Rebuttal: In Defence of the Kindle, a Guest Post by Author, Ryan Casey

 

 

 

 

 

 

 

(Image courtesy of alienratt.)

I’m going to put this out there right away: Amazon’s Kindle is one of the most important innovations in publishing history.

I’ll give you a moment to recover from that hyperbole.

Done? Good.

Many authors and writers are sceptical of Amazon, and its KDP program. Often, the argument is that there are far too many ‘bad books’ out there, and by opening the gates and letting a flood of wannabe writers storm through, quality control becomes irrelevant. After all, with no judge of quality, how to we distinguish a good book from a bad book?

Another argument is that the death of physicality is something to mourn. The days of flicking pages against your nose to get a waft of a fresh new book are passing. Soon, the spaces where our magazines and CDs once sat will be empty, nothing but dust taking up the void.

I want to dispel both notions in one post, whilst arguing for the Kindle and Amazon’s KDP program.

Ready? Let’s do this.

1.       Bad books always have, and always will, exist

The argument that KDP ‘undermines’ the work of the published author by clogging up the store with a load of second-rate indie first-drafts is one I’m uncomfortable with. After all, haven’t bad books always existed?

Without naming names, I started reading an absolutely awful book the other day. It told me how the protagonist felt. It was packed to the core with writing faux-pas, and the characterisation was poor. To my surprise, the book had been picked up by a major publisher, and appeared to be selling okay. I put it down, and moved onto another one that took my fancy.

The truth is, I didn’t really care whether either of the books were self-published or not. I cared whether the story was engaging, and the writing was to a suitable quality. The idea that we’d be more likely to purchase a bad traditionally published book than a good indie book is absurd, so why not the same quality treatment for self-published works in general?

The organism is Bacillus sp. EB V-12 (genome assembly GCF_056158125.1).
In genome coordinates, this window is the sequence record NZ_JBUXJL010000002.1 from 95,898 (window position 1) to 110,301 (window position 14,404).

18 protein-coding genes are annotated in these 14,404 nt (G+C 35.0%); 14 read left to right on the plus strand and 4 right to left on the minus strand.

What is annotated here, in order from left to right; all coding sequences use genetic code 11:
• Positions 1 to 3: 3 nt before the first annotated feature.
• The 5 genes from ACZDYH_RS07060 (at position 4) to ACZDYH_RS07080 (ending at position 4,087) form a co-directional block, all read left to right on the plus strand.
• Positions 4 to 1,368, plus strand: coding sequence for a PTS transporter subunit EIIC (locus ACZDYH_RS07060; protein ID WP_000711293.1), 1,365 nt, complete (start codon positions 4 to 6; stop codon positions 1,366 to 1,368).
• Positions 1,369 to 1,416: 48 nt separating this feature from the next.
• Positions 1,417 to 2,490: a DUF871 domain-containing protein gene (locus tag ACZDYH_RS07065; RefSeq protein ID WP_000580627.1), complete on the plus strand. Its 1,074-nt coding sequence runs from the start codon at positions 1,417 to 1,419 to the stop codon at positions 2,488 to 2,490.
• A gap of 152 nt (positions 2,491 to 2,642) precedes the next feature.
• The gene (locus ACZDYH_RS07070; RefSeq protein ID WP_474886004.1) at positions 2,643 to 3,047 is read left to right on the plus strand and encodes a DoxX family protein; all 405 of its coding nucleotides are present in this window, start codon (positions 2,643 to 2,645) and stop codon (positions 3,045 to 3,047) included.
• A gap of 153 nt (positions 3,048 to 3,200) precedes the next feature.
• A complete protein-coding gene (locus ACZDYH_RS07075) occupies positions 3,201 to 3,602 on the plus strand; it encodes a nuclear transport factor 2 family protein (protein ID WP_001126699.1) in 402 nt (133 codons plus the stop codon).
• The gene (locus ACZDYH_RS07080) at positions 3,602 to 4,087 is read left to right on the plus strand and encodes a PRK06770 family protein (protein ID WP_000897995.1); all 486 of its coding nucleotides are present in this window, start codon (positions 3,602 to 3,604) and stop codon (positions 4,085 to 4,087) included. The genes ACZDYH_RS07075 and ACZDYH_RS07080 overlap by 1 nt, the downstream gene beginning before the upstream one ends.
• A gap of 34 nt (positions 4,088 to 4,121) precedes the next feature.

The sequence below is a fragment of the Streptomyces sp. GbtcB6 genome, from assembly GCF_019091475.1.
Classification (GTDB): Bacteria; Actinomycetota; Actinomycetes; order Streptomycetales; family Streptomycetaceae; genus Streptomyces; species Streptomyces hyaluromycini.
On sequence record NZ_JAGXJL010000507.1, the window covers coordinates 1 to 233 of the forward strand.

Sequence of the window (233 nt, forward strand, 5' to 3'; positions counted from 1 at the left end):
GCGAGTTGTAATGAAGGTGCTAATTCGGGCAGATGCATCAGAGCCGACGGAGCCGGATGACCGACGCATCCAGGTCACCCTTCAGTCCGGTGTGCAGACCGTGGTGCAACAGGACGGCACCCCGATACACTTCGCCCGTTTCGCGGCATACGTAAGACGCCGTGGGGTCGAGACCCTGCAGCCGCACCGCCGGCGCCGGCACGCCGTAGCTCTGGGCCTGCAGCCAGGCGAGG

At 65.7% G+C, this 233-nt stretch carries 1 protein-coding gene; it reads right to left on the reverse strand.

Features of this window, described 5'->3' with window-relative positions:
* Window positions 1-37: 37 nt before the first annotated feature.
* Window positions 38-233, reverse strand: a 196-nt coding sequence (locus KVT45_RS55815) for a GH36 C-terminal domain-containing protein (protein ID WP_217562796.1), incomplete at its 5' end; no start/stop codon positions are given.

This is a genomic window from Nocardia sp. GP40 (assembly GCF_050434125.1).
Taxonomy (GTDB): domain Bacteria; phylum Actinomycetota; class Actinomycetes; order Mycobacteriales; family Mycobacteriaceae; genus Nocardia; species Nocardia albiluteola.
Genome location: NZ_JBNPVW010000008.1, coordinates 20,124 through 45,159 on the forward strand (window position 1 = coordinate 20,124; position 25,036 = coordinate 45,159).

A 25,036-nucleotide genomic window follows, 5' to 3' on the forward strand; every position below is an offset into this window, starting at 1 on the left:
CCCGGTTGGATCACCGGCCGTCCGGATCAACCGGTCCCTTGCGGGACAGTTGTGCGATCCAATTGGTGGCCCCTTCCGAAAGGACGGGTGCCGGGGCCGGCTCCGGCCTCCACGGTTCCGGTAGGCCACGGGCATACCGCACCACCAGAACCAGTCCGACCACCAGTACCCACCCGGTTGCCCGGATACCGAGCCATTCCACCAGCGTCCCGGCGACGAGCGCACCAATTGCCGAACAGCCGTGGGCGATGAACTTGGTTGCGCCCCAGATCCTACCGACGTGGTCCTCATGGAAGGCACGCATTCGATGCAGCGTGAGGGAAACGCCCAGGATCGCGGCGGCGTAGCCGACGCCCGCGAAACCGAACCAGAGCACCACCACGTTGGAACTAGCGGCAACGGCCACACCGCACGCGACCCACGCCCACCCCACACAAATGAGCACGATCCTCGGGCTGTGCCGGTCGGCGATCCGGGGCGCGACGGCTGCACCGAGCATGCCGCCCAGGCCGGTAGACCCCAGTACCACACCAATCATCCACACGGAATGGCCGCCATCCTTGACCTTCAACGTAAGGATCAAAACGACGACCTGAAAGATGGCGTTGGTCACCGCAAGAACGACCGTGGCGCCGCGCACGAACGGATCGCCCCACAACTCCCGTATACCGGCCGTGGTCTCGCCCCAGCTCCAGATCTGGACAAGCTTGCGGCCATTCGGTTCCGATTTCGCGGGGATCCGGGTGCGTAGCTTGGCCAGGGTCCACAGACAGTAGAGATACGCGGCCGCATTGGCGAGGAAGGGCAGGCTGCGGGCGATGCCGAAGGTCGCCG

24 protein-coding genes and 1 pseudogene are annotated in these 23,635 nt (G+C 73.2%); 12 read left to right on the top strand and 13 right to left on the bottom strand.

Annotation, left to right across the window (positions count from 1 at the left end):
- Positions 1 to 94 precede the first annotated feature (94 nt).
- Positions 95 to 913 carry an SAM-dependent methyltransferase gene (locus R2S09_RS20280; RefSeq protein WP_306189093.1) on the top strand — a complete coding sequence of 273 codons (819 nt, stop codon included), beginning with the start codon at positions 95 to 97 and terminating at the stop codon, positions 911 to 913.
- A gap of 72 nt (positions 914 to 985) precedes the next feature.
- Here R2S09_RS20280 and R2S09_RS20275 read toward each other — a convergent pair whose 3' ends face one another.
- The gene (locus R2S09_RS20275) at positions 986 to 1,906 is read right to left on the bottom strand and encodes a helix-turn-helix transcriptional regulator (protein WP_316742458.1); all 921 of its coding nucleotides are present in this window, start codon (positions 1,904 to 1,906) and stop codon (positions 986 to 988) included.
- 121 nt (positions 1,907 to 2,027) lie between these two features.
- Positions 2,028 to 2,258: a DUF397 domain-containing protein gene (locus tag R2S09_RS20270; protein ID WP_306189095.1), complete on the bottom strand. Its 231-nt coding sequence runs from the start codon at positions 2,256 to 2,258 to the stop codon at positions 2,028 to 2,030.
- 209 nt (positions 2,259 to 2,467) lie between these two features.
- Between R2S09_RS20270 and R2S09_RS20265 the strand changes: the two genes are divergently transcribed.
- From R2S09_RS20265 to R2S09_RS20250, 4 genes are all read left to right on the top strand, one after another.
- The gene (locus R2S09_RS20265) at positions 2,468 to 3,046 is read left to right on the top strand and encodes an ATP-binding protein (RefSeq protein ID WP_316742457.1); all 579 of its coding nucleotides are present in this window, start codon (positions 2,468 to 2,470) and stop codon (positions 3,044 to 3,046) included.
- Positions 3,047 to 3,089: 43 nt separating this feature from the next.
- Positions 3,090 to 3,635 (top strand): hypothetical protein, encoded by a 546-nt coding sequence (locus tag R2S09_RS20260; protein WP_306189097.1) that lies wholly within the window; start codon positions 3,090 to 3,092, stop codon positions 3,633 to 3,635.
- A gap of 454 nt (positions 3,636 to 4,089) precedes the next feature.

Just because there are more books out there doesn’t necessarily mean quality is dipping. I like to think that the self-publishing revolution makes the reader the judge of quality, rather than some publishing house looking for unrealistic profits.

And, with more bad books come more good books. So why not focus on the positives for a change? This article from Rachel Thompson does a good job of doing exactly that.

2.       Physical books won’t die, and if they do, is it a big deal?

 

 

 

 

 

 

 

 

 

 

(Image courtesy of Mr. T in DC.)

Stop the press: the rise of the Kindle does not mean the death of paperback books. PoD publishers like LuLu.com and CreateSpace offer quick, simple ways for authors to turn their digital books into physical ones.

However, if physical books were to ‘die’ – which I absolutely do not think they will – then is it really such a big loss? The only real benefits of the print book over the digital copy is 1.) gratifying those materialist impulses deep within us all, and 2.) showing off how literary we are by displaying our wonderful library of books. Is that Tolstoy, I see? How wonderful! Now, pass me a beer.

Sure, I will be print-publishing my debut novel, What We Saw, mainly because I am just a raving materialist loon who can’t wait to give my own book a good ol’ sniff. But I’m not sure if I’ll create print books forever. Perhaps one or two for vanity, and obviously to sell to those without an eReader. A few years down the line though… I’m not so sure.

3.       Amazon actually care about authors

In defence of KDP, I actually like Amazon. Sure, they have some scary looking terms and conditions, but don’t all publishers?

For me, the 70% royalties for books priced above $2.99 does it. Admittedly, this might not stay like this forever, as competition increases, but it shows that Amazon give a damn about authors and actually care about the fact that our breed have been underpaid for years.

It’s great for the readers too. Whilst I am against the 99p culture at present, it means that authors can provide their books at reasonable prices, thus reaching a wider potential audience.

I realise I am going on a little bit now. I’ve outlined my thoughts on self-publishing in the past (http://ryancaseybooks.com/why-ive-made-the-decision-to-independently-publish-what-we-saw-part-2/) so do feel free to have a gander.